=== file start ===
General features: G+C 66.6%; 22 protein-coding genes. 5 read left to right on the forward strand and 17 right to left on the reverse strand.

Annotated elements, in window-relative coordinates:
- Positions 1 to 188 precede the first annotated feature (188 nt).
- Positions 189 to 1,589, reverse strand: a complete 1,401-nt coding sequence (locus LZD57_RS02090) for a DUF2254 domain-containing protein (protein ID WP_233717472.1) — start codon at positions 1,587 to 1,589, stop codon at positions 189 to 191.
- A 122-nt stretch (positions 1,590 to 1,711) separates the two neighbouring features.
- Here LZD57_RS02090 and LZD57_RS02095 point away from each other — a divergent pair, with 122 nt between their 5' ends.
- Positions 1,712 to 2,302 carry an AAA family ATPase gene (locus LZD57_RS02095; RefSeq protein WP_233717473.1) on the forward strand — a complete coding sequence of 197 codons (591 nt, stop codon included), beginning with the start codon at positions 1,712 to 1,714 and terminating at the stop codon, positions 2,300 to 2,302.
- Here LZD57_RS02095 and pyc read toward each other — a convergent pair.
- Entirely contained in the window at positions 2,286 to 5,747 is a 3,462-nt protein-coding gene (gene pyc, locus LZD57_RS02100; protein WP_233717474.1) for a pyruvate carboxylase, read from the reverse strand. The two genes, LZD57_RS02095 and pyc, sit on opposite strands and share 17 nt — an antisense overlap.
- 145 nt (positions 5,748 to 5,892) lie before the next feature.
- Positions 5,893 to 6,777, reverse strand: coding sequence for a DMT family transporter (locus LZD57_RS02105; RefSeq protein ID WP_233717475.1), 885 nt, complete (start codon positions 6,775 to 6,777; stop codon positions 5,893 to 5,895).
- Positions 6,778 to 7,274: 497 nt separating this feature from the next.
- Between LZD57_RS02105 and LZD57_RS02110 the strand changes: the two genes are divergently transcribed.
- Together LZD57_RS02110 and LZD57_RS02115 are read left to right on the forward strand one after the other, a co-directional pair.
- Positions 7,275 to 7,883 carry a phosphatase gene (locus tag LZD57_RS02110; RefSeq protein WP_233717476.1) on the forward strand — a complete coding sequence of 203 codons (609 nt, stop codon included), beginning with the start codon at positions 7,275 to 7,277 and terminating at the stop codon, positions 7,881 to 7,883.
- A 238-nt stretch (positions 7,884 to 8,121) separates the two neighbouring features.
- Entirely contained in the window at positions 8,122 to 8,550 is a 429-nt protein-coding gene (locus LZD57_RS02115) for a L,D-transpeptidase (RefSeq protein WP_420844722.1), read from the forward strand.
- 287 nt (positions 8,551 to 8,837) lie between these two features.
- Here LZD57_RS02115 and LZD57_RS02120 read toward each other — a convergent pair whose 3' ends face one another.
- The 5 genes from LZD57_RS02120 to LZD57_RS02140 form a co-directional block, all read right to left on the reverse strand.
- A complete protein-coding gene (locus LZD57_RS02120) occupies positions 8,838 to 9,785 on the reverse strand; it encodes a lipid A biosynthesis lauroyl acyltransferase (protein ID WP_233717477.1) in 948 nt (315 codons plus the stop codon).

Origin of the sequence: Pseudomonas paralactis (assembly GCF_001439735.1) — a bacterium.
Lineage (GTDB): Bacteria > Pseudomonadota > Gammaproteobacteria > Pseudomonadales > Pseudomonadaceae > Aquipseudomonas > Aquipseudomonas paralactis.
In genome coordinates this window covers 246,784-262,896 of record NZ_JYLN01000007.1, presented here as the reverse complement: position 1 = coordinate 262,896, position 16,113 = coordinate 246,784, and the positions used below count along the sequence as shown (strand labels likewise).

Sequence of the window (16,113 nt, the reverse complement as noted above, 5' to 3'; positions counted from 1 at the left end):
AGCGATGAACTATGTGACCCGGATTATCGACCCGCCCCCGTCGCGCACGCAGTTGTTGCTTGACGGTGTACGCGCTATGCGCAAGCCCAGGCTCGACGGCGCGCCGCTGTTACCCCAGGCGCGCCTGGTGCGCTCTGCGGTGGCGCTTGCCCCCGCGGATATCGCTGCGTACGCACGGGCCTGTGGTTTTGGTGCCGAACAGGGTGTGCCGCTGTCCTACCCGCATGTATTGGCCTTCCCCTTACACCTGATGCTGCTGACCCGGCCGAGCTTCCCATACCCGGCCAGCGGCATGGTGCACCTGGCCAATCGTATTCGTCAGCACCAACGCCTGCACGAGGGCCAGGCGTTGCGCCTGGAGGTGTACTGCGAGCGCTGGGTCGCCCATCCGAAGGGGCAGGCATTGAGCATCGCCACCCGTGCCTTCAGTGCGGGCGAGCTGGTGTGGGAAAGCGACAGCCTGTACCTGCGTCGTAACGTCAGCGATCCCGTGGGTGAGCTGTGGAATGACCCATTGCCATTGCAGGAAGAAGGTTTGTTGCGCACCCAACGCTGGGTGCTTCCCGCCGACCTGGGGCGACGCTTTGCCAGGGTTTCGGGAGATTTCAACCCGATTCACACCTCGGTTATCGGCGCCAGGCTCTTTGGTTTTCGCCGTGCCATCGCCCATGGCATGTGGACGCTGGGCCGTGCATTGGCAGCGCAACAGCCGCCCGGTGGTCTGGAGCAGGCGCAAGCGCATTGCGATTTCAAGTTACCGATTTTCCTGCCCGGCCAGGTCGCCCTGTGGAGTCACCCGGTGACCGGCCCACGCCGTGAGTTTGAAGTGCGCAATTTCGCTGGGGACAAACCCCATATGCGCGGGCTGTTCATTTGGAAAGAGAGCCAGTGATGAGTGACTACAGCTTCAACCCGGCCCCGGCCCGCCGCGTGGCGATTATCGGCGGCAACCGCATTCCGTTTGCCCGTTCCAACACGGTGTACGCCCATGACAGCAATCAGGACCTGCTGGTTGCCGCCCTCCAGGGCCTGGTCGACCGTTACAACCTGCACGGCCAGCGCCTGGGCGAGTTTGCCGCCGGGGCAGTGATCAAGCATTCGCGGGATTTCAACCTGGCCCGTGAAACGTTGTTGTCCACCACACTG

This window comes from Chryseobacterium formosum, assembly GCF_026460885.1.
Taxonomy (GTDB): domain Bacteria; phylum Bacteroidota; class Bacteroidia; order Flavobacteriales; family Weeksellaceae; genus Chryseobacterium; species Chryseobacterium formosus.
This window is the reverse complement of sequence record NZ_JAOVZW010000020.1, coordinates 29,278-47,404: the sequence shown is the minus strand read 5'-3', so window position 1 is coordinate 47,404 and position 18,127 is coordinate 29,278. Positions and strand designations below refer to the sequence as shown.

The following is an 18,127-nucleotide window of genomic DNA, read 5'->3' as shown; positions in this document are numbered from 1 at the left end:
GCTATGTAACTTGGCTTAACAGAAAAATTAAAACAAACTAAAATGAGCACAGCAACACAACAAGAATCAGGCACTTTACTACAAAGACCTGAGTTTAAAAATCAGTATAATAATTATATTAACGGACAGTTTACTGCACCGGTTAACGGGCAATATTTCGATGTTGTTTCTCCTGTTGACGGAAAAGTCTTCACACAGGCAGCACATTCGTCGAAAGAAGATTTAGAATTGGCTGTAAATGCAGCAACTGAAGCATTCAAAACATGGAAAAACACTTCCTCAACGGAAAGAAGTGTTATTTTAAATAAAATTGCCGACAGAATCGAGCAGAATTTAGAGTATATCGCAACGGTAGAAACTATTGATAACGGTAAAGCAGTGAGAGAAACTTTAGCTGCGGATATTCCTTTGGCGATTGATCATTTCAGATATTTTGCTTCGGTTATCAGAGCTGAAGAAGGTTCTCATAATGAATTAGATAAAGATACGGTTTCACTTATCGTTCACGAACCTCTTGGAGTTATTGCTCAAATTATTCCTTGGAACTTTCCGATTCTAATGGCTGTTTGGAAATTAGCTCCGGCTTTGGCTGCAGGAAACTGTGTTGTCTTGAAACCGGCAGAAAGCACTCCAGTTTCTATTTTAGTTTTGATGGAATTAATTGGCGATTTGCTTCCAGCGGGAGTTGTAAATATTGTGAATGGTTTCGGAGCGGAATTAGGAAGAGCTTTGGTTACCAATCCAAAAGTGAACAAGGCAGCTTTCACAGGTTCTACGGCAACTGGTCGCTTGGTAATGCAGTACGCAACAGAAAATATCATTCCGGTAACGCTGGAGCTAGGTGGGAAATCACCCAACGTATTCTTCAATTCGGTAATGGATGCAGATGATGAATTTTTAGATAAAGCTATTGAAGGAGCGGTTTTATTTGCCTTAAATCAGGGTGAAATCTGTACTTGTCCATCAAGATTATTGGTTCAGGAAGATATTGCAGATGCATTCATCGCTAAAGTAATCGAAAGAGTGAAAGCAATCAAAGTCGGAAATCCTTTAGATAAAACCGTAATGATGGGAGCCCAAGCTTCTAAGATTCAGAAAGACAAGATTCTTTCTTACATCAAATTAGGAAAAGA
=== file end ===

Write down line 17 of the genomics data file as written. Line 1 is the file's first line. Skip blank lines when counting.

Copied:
- Entirely contained in the window at positions 8,122 to 8,550 is a 429-nt protein-coding gene (locus LZD57_RS02115) for a L,D-transpeptidase (RefSeq protein WP_420844722.1), read from the forward strand.